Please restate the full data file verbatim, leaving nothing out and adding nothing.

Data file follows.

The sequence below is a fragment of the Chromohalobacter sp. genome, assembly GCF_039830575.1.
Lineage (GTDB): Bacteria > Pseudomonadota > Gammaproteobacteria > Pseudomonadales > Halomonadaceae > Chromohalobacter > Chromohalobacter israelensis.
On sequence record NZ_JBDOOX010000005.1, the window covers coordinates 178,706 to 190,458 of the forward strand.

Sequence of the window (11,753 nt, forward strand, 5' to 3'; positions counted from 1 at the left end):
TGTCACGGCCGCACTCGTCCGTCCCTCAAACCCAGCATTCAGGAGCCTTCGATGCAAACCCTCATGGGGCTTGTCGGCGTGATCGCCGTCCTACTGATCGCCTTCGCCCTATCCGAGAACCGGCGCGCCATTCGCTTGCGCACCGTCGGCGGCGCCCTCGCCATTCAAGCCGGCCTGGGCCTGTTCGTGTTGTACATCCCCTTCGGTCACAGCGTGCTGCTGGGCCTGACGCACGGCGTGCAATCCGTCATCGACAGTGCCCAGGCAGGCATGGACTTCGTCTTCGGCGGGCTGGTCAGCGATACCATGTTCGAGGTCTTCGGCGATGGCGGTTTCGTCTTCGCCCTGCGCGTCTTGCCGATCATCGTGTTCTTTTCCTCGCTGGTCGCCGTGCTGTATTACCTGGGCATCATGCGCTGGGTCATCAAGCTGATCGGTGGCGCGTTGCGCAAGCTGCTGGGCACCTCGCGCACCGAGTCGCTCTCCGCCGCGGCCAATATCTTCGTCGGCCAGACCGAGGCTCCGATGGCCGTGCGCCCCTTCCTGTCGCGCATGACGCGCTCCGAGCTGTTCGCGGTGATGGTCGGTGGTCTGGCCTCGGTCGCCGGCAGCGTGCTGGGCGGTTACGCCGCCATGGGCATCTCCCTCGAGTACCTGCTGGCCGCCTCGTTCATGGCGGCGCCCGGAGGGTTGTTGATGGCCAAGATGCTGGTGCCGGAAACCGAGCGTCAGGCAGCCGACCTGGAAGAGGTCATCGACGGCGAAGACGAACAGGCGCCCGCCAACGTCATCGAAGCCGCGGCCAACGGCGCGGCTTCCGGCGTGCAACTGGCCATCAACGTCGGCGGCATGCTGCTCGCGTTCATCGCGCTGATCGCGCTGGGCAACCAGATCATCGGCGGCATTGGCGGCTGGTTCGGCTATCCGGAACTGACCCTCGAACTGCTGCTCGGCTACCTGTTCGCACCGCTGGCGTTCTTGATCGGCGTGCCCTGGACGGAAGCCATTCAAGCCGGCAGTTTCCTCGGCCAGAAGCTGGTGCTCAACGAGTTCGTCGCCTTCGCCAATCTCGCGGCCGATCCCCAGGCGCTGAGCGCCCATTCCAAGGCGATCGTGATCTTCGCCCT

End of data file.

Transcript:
The sequence below is a fragment of the Chromohalobacter sp. genome, assembly GCF_039830575.1.
Lineage (GTDB): Bacteria > Pseudomonadota > Gammaproteobacteria > Pseudomonadales > Halomonadaceae > Chromohalobacter > Chromohalobacter israelensis.
On sequence record NZ_JBDOOX010000005.1, the window covers coordinates 178,706 to 190,458 of the forward strand.

Sequence of the window (11,753 nt, forward strand, 5' to 3'; positions counted from 1 at the left end):
TGTCACGGCCGCACTCGTCCGTCCCTCAAACCCAGCATTCAGGAGCCTTCGATGCAAACCCTCATGGGGCTTGTCGGCGTGATCGCCGTCCTACTGATCGCCTTCGCCCTATCCGAGAACCGGCGCGCCATTCGCTTGCGCACCGTCGGCGGCGCCCTCGCCATTCAAGCCGGCCTGGGCCTGTTCGTGTTGTACATCCCCTTCGGTCACAGCGTGCTGCTGGGCCTGACGCACGGCGTGCAATCCGTCATCGACAGTGCCCAGGCAGGCATGGACTTCGTCTTCGGCGGGCTGGTCAGCGATACCATGTTCGAGGTCTTCGGCGATGGCGGTTTCGTCTTCGCCCTGCGCGTCTTGCCGATCATCGTGTTCTTTTCCTCGCTGGTCGCCGTGCTGTATTACCTGGGCATCATGCGCTGGGTCATCAAGCTGATCGGTGGCGCGTTGCGCAAGCTGCTGGGCACCTCGCGCACCGAGTCGCTCTCCGCCGCGGCCAATATCTTCGTCGGCCAGACCGAGGCTCCGATGGCCGTGCGCCCCTTCCTGTCGCGCATGACGCGCTCCGAGCTGTTCGCGGTGATGGTCGGTGGTCTGGCCTCGGTCGCCGGCAGCGTGCTGGGCGGTTACGCCGCCATGGGCATCTCCCTCGAGTACCTGCTGGCCGCCTCGTTCATGGCGGCGCCCGGAGGGTTGTTGATGGCCAAGATGCTGGTGCCGGAAACCGAGCGTCAGGCAGCCGACCTGGAAGAGGTCATCGACGGCGAAGACGAACAGGCGCCCGCCAACGTCATCGAAGCCGCGGCCAACGGCGCGGCTTCCGGCGTGCAACTGGCCATCAACGTCGGCGGCATGCTGCTCGCGTTCATCGCGCTGATCGCGCTGGGCAACCAGATCATCGGCGGCATTGGCGGCTGGTTCGGCTATCCGGAACTGACCCTCGAACTGCTGCTCGGCTACCTGTTCGCACCGCTGGCGTTCTTGATCGGCGTGCCCTGGACGGAAGCCATTCAAGCCGGCAGTTTCCTCGGCCAGAAGCTGGTGCTCAACGAGTTCGTCGCCTTCGCCAATCTCGCGGCCGATCCCCAGGCGCTGAGCGCCCATTCCAAGGCGATCGTGATCTTCGCCCT